Nowadays an increasing number of scientific papers implicates cholesterol in Alzheimer’s disease (AD)[3WEB+, 4WEB+, 5WEB+]. Directed by the amyloid dogma of AD research these articles discuss an involvement of cholesterol in AD pathogenesis mostly through the modulation of amyloid b protein (Ab) manufacturing and deposition. In our recent contribution we proposed an alternative reasoning that cholesterol homeostasis biological misregulation itself has a key role for synaptic plasticity impairment, neuronal degeneration and is the primary cause for several AD hallmarks not limited to brain amyloid [5WEB+]. We also proposed that the change in Ab neurochemistry in the disease represents physiological mechanism aiming to compensate impaired neural cholesterol dynamics and associated neurotransmission and synaptic plasticity failure [3, 4, 5].
Our recent study demonstrated that rats fed a cholesterol diet possess impaired hippocampal long-term potentiation (LTP), spatial behavior, Alzheimer’s-like brain amyloid and increased neural synthesis of cholesterol and phospholipids [5WEB+, 6]. Acute modulation of cholesterol dynamics (particularly, an increase of cholesterol efflux that models an inability of tissue to redistribute cholesterol and other lipids via lipoprotein (LP) transport) in the hippocampal slices injured both neurotransmission and synaptic plasticity [3, 7], caused disruption of neurofilament and increase of PFH-like tau phosphorylation (reproduced in several studies, see Refs. 3, 5 for citations' details), but preserved the pattern of Ab immunofluorescence .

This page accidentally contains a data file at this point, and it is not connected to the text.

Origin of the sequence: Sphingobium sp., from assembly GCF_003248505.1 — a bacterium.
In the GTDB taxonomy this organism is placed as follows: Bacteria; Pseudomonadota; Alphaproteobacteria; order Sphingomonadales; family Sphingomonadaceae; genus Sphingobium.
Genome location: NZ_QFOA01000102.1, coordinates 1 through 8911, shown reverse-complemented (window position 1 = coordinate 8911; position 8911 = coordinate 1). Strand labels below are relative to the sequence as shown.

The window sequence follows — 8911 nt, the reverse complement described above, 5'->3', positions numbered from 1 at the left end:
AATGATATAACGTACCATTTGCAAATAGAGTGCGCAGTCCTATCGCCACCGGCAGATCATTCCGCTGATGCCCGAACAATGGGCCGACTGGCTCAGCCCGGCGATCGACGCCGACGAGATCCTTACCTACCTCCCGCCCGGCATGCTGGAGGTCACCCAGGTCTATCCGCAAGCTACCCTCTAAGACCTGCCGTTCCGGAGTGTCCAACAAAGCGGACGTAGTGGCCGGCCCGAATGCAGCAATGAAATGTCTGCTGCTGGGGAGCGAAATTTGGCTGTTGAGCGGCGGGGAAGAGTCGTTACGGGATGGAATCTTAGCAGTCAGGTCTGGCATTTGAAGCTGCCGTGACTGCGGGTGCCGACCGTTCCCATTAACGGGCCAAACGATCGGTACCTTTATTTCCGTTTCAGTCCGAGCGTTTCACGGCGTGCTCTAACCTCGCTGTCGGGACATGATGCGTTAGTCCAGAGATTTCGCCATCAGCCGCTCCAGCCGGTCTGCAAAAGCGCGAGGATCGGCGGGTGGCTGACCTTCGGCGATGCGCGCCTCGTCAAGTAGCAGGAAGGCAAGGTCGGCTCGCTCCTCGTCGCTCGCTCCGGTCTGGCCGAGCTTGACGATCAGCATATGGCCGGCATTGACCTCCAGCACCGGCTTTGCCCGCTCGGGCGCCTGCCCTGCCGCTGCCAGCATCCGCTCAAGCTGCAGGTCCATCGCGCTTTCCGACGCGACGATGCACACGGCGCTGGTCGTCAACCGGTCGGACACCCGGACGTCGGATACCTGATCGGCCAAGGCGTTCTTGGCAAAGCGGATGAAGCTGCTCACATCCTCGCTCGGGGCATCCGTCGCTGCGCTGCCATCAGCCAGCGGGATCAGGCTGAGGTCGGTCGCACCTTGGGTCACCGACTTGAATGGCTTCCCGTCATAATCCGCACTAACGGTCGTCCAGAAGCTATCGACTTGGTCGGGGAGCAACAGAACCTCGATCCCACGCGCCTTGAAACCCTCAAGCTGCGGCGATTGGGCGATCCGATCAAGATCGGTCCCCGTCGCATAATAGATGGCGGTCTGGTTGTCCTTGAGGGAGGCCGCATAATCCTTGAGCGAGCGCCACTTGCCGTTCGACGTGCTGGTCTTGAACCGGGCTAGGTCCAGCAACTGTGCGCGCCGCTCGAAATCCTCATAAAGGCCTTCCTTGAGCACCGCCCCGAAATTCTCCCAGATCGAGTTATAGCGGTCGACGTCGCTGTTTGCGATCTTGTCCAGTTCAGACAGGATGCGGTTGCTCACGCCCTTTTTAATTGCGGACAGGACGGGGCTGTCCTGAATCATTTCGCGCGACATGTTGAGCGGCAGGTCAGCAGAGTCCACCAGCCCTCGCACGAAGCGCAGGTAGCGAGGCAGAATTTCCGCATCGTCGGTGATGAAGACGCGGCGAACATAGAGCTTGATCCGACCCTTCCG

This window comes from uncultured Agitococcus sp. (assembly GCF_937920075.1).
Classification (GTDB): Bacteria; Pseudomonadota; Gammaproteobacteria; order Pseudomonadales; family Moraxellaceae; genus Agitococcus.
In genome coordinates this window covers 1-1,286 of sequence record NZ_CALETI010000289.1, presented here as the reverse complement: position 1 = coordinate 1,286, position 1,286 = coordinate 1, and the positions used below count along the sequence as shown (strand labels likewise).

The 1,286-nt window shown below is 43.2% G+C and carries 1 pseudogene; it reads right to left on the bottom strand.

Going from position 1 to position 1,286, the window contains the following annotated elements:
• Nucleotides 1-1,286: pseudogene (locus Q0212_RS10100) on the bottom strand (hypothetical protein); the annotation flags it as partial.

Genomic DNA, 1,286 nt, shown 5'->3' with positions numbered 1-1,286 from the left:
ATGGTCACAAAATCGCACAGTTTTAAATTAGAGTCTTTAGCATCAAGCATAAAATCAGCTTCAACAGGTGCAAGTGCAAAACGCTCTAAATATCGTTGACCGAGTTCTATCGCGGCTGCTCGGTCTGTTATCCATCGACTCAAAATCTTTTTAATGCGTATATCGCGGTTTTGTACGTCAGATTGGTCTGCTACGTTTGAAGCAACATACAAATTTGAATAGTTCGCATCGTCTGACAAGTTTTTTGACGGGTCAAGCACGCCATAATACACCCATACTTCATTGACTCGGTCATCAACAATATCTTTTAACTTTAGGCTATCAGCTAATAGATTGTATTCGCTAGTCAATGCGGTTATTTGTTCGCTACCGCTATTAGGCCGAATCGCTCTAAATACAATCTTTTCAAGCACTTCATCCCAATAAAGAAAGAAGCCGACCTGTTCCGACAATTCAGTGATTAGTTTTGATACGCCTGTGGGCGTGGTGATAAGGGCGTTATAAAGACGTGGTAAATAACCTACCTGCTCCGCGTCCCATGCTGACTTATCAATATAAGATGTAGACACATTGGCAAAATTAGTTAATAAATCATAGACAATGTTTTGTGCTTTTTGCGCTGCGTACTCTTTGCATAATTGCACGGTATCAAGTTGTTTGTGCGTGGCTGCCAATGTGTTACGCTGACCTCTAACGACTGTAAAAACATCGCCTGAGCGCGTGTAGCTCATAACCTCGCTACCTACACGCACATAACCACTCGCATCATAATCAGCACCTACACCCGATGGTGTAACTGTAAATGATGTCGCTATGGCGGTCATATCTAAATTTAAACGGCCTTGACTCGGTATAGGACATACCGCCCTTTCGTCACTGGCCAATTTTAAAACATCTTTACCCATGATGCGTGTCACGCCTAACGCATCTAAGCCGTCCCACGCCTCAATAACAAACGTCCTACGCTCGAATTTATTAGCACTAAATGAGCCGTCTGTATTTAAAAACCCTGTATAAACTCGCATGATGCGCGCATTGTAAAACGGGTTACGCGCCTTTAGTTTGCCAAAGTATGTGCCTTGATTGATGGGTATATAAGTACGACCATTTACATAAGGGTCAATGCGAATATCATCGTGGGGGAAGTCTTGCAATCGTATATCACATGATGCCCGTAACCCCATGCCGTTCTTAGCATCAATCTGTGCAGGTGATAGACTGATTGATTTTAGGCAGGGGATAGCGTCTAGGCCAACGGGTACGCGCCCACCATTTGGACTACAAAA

Except of the above reports [3, 5], there were no other study that would examine interrelation of brain cholesterol turnover and Ab metabolism with respect to synaptic plasticity, deficit which represents the major Alzheimer’s functional abnormality. In the present study we evaluated the effect of Ab on hippocampal LTP and attempted to test its dependency on hippocampal cholesterol synthesis (see Supplement below for additional background information, also see further reading suggestion).